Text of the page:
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USA - Foundry giant Grede internalizes sand binder jetting

Leveraging ExOne technology for bearing housings and cored products

Pressemitteilung | Reading time: min

The process of manufacturing bearing housings, valve bodies and other complex cored products has traditionally required the assembly of multiple cores. Grede, a leading foundry with 10 facilities across America and 3,800 team members has now internalized sand binder jetting technology from ExOne (part of the Desktop Metal group of companies) and using it to make complex sand cores in a more efficient manner.

What was once a lengthy process requiring multiple steps and manual labor can now be significantly shortened. “A bearing housing is one of three major sections of a turbocharger, which is typically used to increase horsepower,” Steve Sechrist, Vice President of Sales at Grede, explained in a lengthy post on the company’s website.

“The function of a turbocharger is to take the waste exhaust gas and use it to generate more energy. The bearing housing is the middle section that contains a shaft with a turbine wheel on one end and an impeller wheel on the other. The hot gas turns the turbine wheel, which in turn drives the impeller, pulling forced outside air into the engine.”

Because they are not dealing with the highest temperature exhaust gasses that turbine housings would handle, bearing housings are typically manufactured from grey iron. One of the common applications for bearing housings are commercial vehicle engines and, according to Senior Accounts Manager Jerry Smith, Grede is the largest producer of commercial vehicle bearing housings with variable geometry in the United States, and potentially in all of North America.  “Our investment in 3D printing machines to produce these housings, as well as valve bodies and other highly complex cored products, provides flexibility and positions Grede well in the market,” Smith said.

Where other foundries have typically outsourced 3D core printing to third parties, Grede has been on the leading edge of the recent trend for foundries looking to modernize their capabilities by bringing additive manufacturing in-house.

“Bringing 3D printing into our internal operations has revitalized our position in the industrial market space,” added Sechrist. “This is especially true when it comes to products like valve bodies with complicated internal passageways that involve assembling four, five, six or even 10 cores together. Being able to shorten our casting process through additive manufacturing has put Grede a few years ahead of the curve. Where other foundries are just now investing in 3D printing technology, we’ve already been there for several years.”


Before additive manufacturing, making bearing housings, valve bodies and other cored products with complex geometry was a manual process. Multiple cores were produced and assembled by hand for these complex geometries. The process required time for gluing and assembly.

“The conventional process for core making with complex geometry is very labor intensive, requiring multiple core machines and assembly of the various cores to make the required core assembly for the molding process Today, one of the innovative uses of 3D printing at Grede is letting a machine do all that intricate work.   “Advancements in 3D printing allow us to create intricate cores in one process and with an incredibly high degree of precision and accuracy,” Smith explained. “With additive manufacturing, the manual gluing and assembly is removed.”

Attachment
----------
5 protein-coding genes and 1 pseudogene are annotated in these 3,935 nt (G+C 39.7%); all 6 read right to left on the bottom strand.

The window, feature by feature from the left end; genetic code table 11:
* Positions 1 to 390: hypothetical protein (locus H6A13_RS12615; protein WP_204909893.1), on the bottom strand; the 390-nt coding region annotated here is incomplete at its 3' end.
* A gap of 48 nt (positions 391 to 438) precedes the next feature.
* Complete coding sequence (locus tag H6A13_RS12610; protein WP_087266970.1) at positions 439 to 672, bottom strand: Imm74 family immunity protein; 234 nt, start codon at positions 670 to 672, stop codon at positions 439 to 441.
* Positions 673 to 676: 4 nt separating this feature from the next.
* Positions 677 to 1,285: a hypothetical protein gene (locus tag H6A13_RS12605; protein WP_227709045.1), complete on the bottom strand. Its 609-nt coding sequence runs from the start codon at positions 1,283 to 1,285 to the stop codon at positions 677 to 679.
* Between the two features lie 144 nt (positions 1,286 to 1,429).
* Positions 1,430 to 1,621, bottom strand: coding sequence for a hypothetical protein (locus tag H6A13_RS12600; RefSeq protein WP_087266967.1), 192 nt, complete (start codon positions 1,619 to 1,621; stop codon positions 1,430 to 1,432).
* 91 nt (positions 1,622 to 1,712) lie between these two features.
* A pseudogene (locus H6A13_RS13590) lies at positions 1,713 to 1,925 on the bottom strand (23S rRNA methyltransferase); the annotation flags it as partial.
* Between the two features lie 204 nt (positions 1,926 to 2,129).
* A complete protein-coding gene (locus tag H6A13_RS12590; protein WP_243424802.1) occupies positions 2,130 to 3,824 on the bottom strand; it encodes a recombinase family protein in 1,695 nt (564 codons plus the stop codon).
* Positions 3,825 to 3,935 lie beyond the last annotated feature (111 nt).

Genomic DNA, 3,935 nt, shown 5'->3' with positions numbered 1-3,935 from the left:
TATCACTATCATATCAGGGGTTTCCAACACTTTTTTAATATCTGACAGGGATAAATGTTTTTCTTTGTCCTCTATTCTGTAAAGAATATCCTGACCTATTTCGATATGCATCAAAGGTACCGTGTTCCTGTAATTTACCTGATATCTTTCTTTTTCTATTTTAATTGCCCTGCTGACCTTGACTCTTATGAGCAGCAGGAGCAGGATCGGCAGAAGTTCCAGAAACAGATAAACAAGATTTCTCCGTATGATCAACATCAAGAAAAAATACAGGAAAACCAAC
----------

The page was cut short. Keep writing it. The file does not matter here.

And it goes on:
The benefits of using 3D printing to create bearing housings, as well as a wide variety of products requiring complex cores, are fairly straightforward, starting with the ExOne binder jetting systems running 24/7. Additional benefits include the ability to create highly cored, intricate castings, including hydraulic valves and transmission components can be printed from CAD models without tooling. High volumes of complex cores and assemblies can be produced quickly and accurately and more flexible designs can be accommodated. In addition, immediate design changes can be implemented, while scrap waste is reduced and fewer materials are used. Less human labor is required as the process works as resin micro-droplets are deposited by the machine onto thin layers of sand. Therefore, assembly operations are eliminated entirely.

Using ExOne binder jetting technology also makes the entire process much more environmentally friendly. Not only does some of the iron Grede uses come from scrap metal, but the use of 3D also printing itself creates less scrap. The sand used in the core-making process can be recycled and used again on additional molds and the company’s goal is to reclaim 100 percent of the sand. Printed cores that break down during the casting process and recycled and the resultant material is used as mold sand. It just goes through a conveyor, gets reconstituted and treated again and then becomes part of the sand used for future molds. An additional environmental benefit is that less energy is used with 3D printing than with traditional bearing housing mold production.

Finally, because the 3D printing process does not use heat to create a core, chemical burn-off that occurs with other core-making processes requiring intense heat is eliminated. Finally, 3D printing is also advancing other processes at Grede, enabling the company to enter new markets from automotive to heavy truck and industrial parts, while helping our customers get to market faster with new designs.

 

Source: www.3dprintingmedia.network